We Need to Talk About Guns, Mass Shootings, and War

We’ve ignored our embrace of violence as fun and how mass shootings became commonplace

Benjamin Sledge

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Photo by STNGR Industries on Unsplash

I returned home from Iraq before Christmas 2007. The PlayStation 3 had dropped during my time in combat, but became a hard commodity to come by, so I assumed I’d grab one for Christmas. As with any product around the holidays, it became impossible to find, but a few friends had got their hands on one. Call of Duty 4: Modern Warfare had released a few months prior, so everyone was amped to have a new first-person shooter for the holidays.

Throughout most of my life, I’ve enjoyed video games, spending evenings with friends playing 007’s Goldeneye or Halo. When I sat down to play Call of Duty, however, I struggled to play. The game felt real. Too real considering the environment I’d just returned home from. I remember staring at the screen and thinking, “That’s the same EoTech red dot sight I used on my rifle in Iraq. That’s the Beretta 9mm I carried in my drop holster. The rifle even has an AN/PEQ-2 on the side for night vision capabilities like mine did!”

From the gloves the first-person shooter wore to the weapons and uniforms, it got really real, really quick. I set the controller down and stopped playing. People were capitalizing on an experience they knew nothing about and for… fun? Players were upgrading weapons, and as expansion packs emerged, the weapons looked more and more like the ones we used in war. Sniper rifles got tricked out in coyote tan and the environments mimicked the bombed-out buildings of the Middle East.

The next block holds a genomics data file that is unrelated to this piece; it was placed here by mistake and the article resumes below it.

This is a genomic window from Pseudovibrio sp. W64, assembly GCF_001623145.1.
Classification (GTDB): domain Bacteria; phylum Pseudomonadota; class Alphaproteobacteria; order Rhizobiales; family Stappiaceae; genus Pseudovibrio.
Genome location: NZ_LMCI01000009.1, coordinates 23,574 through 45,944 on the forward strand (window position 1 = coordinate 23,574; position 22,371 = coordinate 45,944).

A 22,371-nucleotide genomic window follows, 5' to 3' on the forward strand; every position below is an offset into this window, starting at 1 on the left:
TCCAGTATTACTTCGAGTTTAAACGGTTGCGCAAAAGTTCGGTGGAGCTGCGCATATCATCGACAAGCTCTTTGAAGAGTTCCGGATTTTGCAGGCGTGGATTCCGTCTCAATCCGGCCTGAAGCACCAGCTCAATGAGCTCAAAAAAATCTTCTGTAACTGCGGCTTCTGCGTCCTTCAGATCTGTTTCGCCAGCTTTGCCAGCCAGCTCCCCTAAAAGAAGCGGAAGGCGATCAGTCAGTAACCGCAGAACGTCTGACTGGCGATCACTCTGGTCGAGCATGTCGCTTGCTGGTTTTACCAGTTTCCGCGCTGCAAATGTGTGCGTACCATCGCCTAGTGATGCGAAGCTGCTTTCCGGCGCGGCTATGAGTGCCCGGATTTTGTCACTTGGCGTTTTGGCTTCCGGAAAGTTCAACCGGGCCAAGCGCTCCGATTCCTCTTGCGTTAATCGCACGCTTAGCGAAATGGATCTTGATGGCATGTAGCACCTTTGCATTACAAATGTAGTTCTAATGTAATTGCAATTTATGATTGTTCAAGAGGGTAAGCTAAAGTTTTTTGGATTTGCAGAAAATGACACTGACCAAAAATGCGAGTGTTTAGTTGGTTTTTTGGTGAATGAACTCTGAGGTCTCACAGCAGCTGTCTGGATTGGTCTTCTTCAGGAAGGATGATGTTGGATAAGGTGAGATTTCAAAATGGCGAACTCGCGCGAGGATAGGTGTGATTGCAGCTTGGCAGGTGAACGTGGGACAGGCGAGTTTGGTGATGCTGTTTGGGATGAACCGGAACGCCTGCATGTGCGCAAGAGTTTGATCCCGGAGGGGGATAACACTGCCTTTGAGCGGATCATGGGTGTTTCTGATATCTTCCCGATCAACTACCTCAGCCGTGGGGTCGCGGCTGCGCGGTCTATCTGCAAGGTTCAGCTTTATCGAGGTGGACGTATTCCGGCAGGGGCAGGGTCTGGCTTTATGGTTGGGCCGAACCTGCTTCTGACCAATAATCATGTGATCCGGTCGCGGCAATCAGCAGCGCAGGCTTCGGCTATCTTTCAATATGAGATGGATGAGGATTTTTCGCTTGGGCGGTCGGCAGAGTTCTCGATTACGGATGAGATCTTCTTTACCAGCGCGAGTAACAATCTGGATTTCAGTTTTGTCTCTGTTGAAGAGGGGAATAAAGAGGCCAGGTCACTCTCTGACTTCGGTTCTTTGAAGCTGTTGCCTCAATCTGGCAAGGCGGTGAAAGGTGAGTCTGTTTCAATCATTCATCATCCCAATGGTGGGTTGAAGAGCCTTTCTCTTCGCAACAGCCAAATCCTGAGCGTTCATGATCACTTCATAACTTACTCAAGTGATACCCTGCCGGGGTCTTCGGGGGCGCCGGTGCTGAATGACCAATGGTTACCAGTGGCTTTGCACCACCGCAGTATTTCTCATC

When your character died, though, there was a respawn often followed by a flurry of expletives. Head shots were coveted, and explosions killed more than one player. War — my wars — had become a commodity to exploit with none of the real life repercussions or devastation.

The more first-person shooters became popular, the more they saturated the market. For the first time in my life, I stopped playing video games.

I was in South Africa when I received word about the mass shooting in Uvalde, Texas that stole the lives of 19 children. A close friend from Iraq had brought me along for a hunting trip out in the African bush. He was just 18 years old…

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Benjamin Sledge

Multi-award winning author | Combat wounded veteran | Mental health specialist | Occasional geopolitical intel | Graphic designer | https://benjaminsledge.com